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"speech": models, code, and papers

AlignNet: A Unifying Approach to Audio-Visual Alignment

Feb 12, 2020
Jianren Wang, Zhaoyuan Fang, Hang Zhao

We present AlignNet, a model that synchronizes videos with reference audios under non-uniform and irregular misalignments. AlignNet learns the end-to-end dense correspondence between each frame of a video and an audio. Our method is designed according to simple and well-established principles: attention, pyramidal processing, warping, and affinity function. Together with the model, we release a dancing dataset Dance50 for training and evaluation. Qualitative, quantitative and subjective evaluation results on dance-music alignment and speech-lip alignment demonstrate that our method far outperforms the state-of-the-art methods. Project video and code are available at https://jianrenw.github.io/AlignNet.

* WACV2020. Project video and code are available at https://jianrenw.github.io/AlignNet 

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Compressive Transformers for Long-Range Sequence Modelling

Nov 13, 2019
Jack W. Rae, Anna Potapenko, Siddhant M. Jayakumar, Timothy P. Lillicrap

We present the Compressive Transformer, an attentive sequence model which compresses past memories for long-range sequence learning. We find the Compressive Transformer obtains state-of-the-art language modelling results in the WikiText-103 and Enwik8 benchmarks, achieving 17.1 ppl and 0.97 bpc respectively. We also find it can model high-frequency speech effectively and can be used as a memory mechanism for RL, demonstrated on an object matching task. To promote the domain of long-range sequence learning, we propose a new open-vocabulary language modelling benchmark derived from books, PG-19.

* 19 pages, 6 figures, 10 tables 

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Recurrent Neural Networks with Stochastic Layers for Acoustic Novelty Detection

Feb 13, 2019
Duong Nguyen, Oliver S. Kirsebom, Fábio Frazão, Ronan Fablet, Stan Matwin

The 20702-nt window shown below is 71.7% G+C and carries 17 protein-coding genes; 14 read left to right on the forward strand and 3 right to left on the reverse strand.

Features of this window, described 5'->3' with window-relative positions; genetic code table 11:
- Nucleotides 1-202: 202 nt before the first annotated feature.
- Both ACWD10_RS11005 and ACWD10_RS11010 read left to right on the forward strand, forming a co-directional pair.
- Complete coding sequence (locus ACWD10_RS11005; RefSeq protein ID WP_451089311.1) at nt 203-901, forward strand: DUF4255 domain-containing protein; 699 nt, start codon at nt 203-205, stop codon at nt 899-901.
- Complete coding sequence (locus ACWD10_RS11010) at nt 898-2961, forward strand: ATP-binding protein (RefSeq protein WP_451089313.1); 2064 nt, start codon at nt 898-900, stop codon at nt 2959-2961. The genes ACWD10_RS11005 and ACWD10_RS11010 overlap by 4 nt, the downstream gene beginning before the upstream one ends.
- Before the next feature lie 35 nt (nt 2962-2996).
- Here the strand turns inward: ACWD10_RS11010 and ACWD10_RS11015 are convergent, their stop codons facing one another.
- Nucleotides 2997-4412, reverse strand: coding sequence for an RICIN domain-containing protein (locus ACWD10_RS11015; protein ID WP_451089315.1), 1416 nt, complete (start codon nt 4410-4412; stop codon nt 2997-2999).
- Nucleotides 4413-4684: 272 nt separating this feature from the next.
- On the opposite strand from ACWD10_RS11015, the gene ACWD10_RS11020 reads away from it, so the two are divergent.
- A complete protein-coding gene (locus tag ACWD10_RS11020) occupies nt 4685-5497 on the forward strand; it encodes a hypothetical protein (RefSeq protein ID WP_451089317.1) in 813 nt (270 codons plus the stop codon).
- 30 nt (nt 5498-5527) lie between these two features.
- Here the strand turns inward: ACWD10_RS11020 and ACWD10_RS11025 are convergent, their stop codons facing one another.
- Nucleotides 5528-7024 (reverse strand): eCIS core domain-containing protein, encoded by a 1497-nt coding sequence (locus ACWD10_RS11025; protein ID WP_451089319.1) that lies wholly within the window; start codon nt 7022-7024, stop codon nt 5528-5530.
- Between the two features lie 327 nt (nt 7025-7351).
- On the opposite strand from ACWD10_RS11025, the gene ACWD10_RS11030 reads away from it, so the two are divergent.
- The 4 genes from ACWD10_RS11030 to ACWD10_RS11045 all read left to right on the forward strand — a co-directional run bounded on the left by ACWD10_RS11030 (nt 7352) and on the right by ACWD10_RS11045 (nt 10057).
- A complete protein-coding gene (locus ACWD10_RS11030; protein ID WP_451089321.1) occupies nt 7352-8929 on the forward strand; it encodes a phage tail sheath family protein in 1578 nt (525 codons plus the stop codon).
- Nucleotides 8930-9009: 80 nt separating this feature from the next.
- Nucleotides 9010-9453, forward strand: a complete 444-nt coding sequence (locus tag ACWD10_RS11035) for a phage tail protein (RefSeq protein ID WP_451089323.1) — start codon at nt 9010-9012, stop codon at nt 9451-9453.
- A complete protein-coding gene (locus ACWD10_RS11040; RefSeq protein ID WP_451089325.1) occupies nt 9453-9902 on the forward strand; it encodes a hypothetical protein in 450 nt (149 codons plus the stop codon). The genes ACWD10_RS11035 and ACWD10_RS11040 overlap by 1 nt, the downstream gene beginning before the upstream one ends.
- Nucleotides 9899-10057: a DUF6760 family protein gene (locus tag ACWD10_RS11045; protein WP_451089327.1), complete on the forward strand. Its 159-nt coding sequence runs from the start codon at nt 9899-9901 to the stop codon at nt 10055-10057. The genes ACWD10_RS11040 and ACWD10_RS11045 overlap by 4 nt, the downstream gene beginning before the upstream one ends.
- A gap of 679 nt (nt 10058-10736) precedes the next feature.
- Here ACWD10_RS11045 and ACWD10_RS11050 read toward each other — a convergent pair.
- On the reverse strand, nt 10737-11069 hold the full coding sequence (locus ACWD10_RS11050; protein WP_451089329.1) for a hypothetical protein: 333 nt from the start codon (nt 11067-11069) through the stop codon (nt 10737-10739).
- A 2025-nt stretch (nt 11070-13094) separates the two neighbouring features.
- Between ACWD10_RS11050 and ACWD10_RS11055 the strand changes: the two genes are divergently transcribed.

In this paper, we adapt Recurrent Neural Networks with Stochastic Layers, which are the state-of-the-art for generating text, music and speech, to the problem of acoustic novelty detection. By integrating uncertainty into the hidden states, this type of network is able to learn the distribution of complex sequences. Because the learned distribution can be calculated explicitly in terms of probability, we can evaluate how likely an observation is then detect low-probability events as novel. The model is robust, highly unsupervised, end-to-end and requires minimum preprocessing, feature engineering or hyperparameter tuning. An experiment on a benchmark dataset shows that our model outperforms the state-of-the-art acoustic novelty detectors.

* Accepted to ICASSP 2019 

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Hierarchical Neural Network Architecture In Keyword Spotting

Nov 06, 2018
Yixiao Qu, Sihao Xue, Zhenyi Ying, Hang Zhou, Jue Sun

Keyword Spotting (KWS) provides the start signal of ASR problem, and thus it is essential to ensure a high recall rate. However, its real-time property requires low computation complexity. This contradiction inspires people to find a suitable model which is small enough to perform well in multi environments. To deal with this contradiction, we implement the Hierarchical Neural Network(HNN), which is proved to be effective in many speech recognition problems. HNN outperforms traditional DNN and CNN even though its model size and computation complexity are slightly less. Also, its simple topology structure makes easy to deploy on any device.

* To be submitted in part to IEEE ICASSP 2019 

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Generalizing Word Embeddings using Bag of Subwords

Sep 12, 2018
Jinman Zhao, Sidharth Mudgal, Yingyu Liang

We approach the problem of generalizing pre-trained word embeddings beyond fixed-size vocabularies without using additional contextual information. We propose a subword-level word vector generation model that views words as bags of character $n$-grams. The model is simple, fast to train and provides good vectors for rare or unseen words. Experiments show that our model achieves state-of-the-art performances in English word similarity task and in joint prediction of part-of-speech tag and morphosyntactic attributes in 23 languages, suggesting our model's ability in capturing the relationship between words' textual representations and their embeddings.

* Accepted to EMNLP 2018 

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Classroom Video Assessment and Retrieval via Multiple Instance Learning

Mar 25, 2014
Qifeng Qiao, Peter A. Beling